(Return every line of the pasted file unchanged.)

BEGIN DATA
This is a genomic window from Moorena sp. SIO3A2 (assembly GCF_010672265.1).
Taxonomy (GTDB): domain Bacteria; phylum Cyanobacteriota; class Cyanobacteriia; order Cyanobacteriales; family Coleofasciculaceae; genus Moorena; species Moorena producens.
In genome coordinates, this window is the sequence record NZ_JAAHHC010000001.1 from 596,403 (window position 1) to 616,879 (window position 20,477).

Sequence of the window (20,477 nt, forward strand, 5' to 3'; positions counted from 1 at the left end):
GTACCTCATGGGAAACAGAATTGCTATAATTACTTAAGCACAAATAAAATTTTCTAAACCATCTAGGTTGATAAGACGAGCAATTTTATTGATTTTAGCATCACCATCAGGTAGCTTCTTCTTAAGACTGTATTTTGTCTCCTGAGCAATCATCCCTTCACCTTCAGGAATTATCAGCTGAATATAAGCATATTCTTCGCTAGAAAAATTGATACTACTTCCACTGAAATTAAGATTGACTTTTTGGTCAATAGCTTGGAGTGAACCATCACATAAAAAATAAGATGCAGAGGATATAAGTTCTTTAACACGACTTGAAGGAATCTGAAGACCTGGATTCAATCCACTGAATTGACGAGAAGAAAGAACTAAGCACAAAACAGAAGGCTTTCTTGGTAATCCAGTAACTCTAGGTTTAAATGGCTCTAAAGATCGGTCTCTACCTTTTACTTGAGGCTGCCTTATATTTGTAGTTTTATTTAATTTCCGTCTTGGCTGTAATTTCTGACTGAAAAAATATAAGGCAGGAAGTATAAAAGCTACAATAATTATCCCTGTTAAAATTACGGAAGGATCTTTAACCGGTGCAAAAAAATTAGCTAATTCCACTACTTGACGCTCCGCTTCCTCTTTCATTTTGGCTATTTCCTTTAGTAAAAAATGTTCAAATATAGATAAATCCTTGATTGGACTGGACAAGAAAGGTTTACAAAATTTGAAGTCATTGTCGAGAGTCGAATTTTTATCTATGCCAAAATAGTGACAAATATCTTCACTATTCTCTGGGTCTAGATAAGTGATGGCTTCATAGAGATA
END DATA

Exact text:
This is a genomic window from Moorena sp. SIO3A2 (assembly GCF_010672265.1).
Taxonomy (GTDB): domain Bacteria; phylum Cyanobacteriota; class Cyanobacteriia; order Cyanobacteriales; family Coleofasciculaceae; genus Moorena; species Moorena producens.
In genome coordinates, this window is the sequence record NZ_JAAHHC010000001.1 from 596,403 (window position 1) to 616,879 (window position 20,477).

Sequence of the window (20,477 nt, forward strand, 5' to 3'; positions counted from 1 at the left end):
GTACCTCATGGGAAACAGAATTGCTATAATTACTTAAGCACAAATAAAATTTTCTAAACCATCTAGGTTGATAAGACGAGCAATTTTATTGATTTTAGCATCACCATCAGGTAGCTTCTTCTTAAGACTGTATTTTGTCTCCTGAGCAATCATCCCTTCACCTTCAGGAATTATCAGCTGAATATAAGCATATTCTTCGCTAGAAAAATTGATACTACTTCCACTGAAATTAAGATTGACTTTTTGGTCAATAGCTTGGAGTGAACCATCACATAAAAAATAAGATGCAGAGGATATAAGTTCTTTAACACGACTTGAAGGAATCTGAAGACCTGGATTCAATCCACTGAATTGACGAGAAGAAAGAACTAAGCACAAAACAGAAGGCTTTCTTGGTAATCCAGTAACTCTAGGTTTAAATGGCTCTAAAGATCGGTCTCTACCTTTTACTTGAGGCTGCCTTATATTTGTAGTTTTATTTAATTTCCGTCTTGGCTGTAATTTCTGACTGAAAAAATATAAGGCAGGAAGTATAAAAGCTACAATAATTATCCCTGTTAAAATTACGGAAGGATCTTTAACCGGTGCAAAAAAATTAGCTAATTCCACTACTTGACGCTCCGCTTCCTCTTTCATTTTGGCTATTTCCTTTAGTAAAAAATGTTCAAATATAGATAAATCCTTGATTGGACTGGACAAGAAAGGTTTACAAAATTTGAAGTCATTGTCGAGAGTCGAATTTTTATCTATGCCAAAATAGTGACAAATATCTTCACTATTCTCTGGGTCTAGATAAGTGATGGCTTCATAGAGATA